I feel like an easy one today. I’m going to talk about Care Bears.
As is the case most children, one of the first cartoons I ever laid eyes on was Care Bears. Those colourful ursine dogooders and their equally colourful cousins kept my attention for half hours at a time with their message of sharing and caring.
It’s weird, sometimes, if I watched the show while I was older, I would still get goosebumps when they defeated No Heart and his Niece, Shreeky.
With voice talent including Royal Canadian Air Farce’s Luba Goy, and Terri Hawkes, the original voice of Sailor Moon and Franny from John Callahan’s Quads! the acting wasn’t so bad.
Even the subject matter in the show dealt with issues so kids could understand. I recently watched an episode about gender discrimination in the work force. Of course it was actually about how only boys could be sailors. By the end of the show, the young girl helping out Braveheart and Brightheart saved the ship from the invasion of Shreeky and Mr. Beastly as pirates.
I seem to recall the Grams Bear episodes being my favorite. She would take a story, like Aladdin, and tell it to Hugs and Tugs, subsituting Care Bears and Cousins for the actual characters.
There was also the prehistoric Care Bears which, while quite gimmicky, was still really fun to watch.
I guarantee that I will be sitting my kids down to watch the old Care Bears. Perhaps, I’ll check out the new one and see what that’s like.
Who was your favorite? Let me know in the comments, or on the facebook page!
Until next time, CARE BEAR STARE!
Remember in the 90s when CG animation was really freaky? YTV used to run these really weird bumpers that were two minutes or so long, and they would scare the piss out of me. There was one on particular that gave me the same feeling I get when I realize I didn’t do my homework. It was the one where a bunch of balls flew out of a horn and played a xylophone.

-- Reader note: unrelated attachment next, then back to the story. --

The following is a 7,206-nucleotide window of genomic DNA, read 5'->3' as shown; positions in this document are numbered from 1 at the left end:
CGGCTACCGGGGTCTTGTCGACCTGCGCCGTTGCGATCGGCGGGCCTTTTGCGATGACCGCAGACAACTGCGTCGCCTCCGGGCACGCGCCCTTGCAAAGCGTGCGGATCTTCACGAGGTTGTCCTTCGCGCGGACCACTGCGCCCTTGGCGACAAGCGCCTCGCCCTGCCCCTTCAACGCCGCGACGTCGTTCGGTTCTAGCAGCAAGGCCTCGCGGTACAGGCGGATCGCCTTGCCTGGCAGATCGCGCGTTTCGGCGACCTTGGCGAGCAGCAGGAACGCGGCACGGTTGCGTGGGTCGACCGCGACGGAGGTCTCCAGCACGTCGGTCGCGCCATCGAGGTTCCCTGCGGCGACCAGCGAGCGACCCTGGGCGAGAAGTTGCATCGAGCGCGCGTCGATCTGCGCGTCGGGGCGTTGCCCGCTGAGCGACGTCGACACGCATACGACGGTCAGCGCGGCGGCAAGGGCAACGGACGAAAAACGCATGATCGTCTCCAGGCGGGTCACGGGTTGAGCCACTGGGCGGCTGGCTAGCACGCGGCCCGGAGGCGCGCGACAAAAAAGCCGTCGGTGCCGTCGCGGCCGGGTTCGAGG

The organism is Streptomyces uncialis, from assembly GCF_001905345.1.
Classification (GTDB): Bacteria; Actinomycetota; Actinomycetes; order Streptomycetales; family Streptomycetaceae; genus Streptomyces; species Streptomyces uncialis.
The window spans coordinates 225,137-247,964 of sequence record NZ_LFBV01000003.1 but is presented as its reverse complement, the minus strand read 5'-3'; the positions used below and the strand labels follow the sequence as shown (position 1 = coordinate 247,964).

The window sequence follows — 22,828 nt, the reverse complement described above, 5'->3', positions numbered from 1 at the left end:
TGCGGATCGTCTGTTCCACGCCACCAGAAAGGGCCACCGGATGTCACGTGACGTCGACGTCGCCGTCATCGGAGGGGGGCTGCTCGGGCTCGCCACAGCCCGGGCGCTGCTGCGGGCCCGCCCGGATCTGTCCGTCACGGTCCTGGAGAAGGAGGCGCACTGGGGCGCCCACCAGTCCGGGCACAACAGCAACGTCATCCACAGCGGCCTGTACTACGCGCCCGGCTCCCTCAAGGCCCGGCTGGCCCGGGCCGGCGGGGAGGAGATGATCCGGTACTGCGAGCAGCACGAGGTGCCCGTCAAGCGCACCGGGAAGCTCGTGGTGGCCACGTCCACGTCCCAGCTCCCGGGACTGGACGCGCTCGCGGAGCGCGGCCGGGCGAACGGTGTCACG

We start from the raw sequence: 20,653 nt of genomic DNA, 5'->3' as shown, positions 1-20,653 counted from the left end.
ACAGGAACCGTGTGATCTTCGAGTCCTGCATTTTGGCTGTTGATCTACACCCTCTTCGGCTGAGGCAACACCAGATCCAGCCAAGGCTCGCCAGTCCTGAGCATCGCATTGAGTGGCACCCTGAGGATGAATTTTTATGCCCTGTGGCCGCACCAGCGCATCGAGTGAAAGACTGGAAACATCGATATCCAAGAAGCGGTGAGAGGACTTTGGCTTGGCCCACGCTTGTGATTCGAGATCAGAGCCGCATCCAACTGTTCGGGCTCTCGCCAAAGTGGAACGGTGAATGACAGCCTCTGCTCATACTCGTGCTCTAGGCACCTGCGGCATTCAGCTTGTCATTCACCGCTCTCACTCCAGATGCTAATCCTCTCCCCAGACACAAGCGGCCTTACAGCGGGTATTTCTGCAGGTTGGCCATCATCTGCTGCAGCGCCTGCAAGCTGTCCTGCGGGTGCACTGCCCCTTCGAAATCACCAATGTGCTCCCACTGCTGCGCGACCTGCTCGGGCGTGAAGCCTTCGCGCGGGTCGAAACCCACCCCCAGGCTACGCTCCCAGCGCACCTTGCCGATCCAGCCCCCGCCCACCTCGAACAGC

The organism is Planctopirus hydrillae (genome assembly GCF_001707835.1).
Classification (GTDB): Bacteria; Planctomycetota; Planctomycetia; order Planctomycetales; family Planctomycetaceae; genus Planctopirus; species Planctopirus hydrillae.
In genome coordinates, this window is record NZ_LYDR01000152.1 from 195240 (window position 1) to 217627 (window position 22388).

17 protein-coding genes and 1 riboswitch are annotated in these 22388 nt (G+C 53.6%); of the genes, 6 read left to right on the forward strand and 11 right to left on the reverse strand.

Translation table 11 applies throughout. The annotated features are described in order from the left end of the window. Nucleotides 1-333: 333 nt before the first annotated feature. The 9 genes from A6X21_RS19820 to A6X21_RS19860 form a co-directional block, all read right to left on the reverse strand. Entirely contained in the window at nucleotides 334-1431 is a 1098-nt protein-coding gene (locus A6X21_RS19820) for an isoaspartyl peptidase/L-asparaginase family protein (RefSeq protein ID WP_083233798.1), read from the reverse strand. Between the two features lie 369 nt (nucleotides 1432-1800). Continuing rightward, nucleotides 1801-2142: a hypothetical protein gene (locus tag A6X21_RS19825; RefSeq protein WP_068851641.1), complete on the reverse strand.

But what didn’t scare me was possibly the best (non-Pixar) CG animation to come out of the 90s.
Oh, yeah. That’s the stuff.
I recently rewatched ReBoot after finding it on
VHS Netflix. This was the first show I ever programmed my PVR VCR for. I was nine years old at the time. I had a dedicated tape for it. But almost 20(!) years later, did it hold the same magic for me?
Well, if you watch it now, some of the computer based jokes are a little dated, but still funny. The slow food episode was pretty funny. I mean, I think people have forgotten what magnets could do to computers.
To be fair, I haven’t watched the whole series — I got as far as somewhere in season three — but I remember losing interest at that point. I think my new found anime addiction had something to do with it. But all in all, the series was entertaining and I’m still quoting it from time to time. That’s usually the mark of a good show for me, when I can still quote it 19 years later. It would be cool if they gave the show a… Nah too easy.
Until next time, REBOOT!
So my Fan Expo plans sort of “Petered” out. But, it was super fun just to be around the hall. There weren’t as many artists as I would have liked to meet, and I did get to reconnect with some old acquaintances. So that was neat.
Today’s review is not on a cartoon I’ve watched recently.
As a matter of fact, I haven’t watched this cartoon since I was really young.
I’m talking about COPS.
I’m talking about the syndicated cartoon based on a line of action figures.
There are two distinct things I remember about this show: The open and closing themes.
The opening features a low-voiced bad-ass cop named Bulletproof. He narrates the opening and closing of the show. During the end credits, he rattles off the names of the Crooks in the series.
Bulletproof, so called because he lost his torso in a car accident involving Big Boss, the lead villain, is so memorable, and so bad-ass, he finds the best COPS around to get his revenge for losing his torso.
The leader of the Crooks is Big Boss who’s doing his best Edward G. Robinson voice. You know the voice, where everything is as nasal as possible, and every-GD-thing is suffixed with “See?”. That voice.
He looks a little bit like a short Kingpin with less muscle and way more henchman.
The show is a glorified cops and robbers type deal. Each episode shows off a COP having awesome accessories. Buy them all! Or Big Boss will eat your soul.
And since everything is MLP:FiM, there’s a voice actress you can hear in this show that plays one of the Mane Six. Bonus points if you can find her.
First and Foremost!